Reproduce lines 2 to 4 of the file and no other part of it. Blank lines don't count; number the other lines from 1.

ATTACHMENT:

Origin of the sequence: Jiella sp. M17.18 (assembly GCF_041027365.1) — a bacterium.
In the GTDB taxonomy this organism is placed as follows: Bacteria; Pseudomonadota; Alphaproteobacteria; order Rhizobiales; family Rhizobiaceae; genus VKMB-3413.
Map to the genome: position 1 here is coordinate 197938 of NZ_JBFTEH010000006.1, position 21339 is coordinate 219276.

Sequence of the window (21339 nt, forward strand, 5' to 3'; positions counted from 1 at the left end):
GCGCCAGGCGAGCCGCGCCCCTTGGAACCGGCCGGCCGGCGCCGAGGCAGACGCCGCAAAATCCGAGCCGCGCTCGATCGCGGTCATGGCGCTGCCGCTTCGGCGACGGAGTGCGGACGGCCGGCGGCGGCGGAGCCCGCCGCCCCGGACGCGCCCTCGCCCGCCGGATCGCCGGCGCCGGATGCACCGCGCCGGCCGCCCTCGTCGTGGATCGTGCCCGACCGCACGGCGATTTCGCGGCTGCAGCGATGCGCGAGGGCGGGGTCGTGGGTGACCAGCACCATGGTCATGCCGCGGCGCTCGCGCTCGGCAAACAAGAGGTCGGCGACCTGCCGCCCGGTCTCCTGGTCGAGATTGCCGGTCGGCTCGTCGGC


In the GTDB taxonomy this organism is placed as follows: Bacteria; Pseudomonadota; Alphaproteobacteria; order Rhizobiales; family Rhizobiaceae; genus VKMB-3413.
Map to the genome: position 1 here is coordinate 197938 of NZ_JBFTEH010000006.1, position 21339 is coordinate 219276.

Sequence of the window (21339 nt, forward strand, 5' to 3'; positions counted from 1 at the left end):